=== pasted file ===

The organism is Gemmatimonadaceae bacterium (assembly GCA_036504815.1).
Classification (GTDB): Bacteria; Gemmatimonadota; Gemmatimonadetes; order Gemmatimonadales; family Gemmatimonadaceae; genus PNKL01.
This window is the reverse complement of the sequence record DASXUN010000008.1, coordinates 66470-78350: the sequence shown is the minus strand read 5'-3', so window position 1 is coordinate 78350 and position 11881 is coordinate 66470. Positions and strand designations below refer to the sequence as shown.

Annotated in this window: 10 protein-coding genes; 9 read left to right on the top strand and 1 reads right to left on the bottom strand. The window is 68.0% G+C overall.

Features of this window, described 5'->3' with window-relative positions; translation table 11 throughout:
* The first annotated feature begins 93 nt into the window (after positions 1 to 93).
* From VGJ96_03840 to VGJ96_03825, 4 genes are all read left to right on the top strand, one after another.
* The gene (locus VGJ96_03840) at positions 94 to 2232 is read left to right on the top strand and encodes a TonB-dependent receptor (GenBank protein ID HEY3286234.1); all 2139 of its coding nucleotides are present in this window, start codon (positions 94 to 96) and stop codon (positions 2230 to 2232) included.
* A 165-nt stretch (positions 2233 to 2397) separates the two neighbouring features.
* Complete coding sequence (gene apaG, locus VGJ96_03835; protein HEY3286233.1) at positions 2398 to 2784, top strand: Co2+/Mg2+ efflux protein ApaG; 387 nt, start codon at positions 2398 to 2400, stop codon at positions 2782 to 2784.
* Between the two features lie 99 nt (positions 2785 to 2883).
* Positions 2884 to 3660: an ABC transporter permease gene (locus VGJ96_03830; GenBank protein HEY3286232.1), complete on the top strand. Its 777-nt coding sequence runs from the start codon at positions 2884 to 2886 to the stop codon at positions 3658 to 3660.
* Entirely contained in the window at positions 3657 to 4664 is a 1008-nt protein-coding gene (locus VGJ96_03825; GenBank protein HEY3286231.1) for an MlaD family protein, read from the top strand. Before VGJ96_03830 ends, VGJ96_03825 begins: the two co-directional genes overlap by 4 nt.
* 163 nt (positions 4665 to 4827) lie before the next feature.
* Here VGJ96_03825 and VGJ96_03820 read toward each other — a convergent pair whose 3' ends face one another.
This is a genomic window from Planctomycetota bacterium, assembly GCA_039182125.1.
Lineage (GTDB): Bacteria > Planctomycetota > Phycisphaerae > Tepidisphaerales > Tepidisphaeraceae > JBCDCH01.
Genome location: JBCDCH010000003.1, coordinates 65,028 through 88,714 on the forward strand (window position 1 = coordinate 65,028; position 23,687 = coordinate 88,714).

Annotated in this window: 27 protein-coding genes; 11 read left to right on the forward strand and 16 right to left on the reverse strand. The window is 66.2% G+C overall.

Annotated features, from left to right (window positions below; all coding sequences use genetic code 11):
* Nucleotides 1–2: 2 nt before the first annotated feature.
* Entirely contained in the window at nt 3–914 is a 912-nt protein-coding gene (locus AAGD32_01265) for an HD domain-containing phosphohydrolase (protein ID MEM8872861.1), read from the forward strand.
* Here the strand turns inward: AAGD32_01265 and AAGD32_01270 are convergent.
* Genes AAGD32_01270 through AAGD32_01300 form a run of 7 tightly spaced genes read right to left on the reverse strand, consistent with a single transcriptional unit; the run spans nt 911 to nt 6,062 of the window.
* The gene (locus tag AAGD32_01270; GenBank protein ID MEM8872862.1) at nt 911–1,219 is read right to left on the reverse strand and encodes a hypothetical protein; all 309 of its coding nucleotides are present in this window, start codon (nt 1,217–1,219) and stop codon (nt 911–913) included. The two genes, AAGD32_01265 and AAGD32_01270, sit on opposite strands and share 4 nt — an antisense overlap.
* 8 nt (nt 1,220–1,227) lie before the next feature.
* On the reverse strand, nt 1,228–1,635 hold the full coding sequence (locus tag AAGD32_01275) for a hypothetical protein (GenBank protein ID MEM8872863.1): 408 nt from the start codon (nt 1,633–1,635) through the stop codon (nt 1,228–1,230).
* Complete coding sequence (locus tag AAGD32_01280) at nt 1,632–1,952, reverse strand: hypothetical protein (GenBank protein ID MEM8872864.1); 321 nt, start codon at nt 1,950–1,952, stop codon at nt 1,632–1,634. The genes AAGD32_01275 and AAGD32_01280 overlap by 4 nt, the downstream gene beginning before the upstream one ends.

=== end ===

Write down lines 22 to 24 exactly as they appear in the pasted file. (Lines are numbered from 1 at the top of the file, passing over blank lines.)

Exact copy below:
* Entirely contained in the window at nt 3–914 is a 912-nt protein-coding gene (locus AAGD32_01265) for an HD domain-containing phosphohydrolase (protein ID MEM8872861.1), read from the forward strand.
* Here the strand turns inward: AAGD32_01265 and AAGD32_01270 are convergent.
* Genes AAGD32_01270 through AAGD32_01300 form a run of 7 tightly spaced genes read right to left on the reverse strand, consistent with a single transcriptional unit; the run spans nt 911 to nt 6,062 of the window.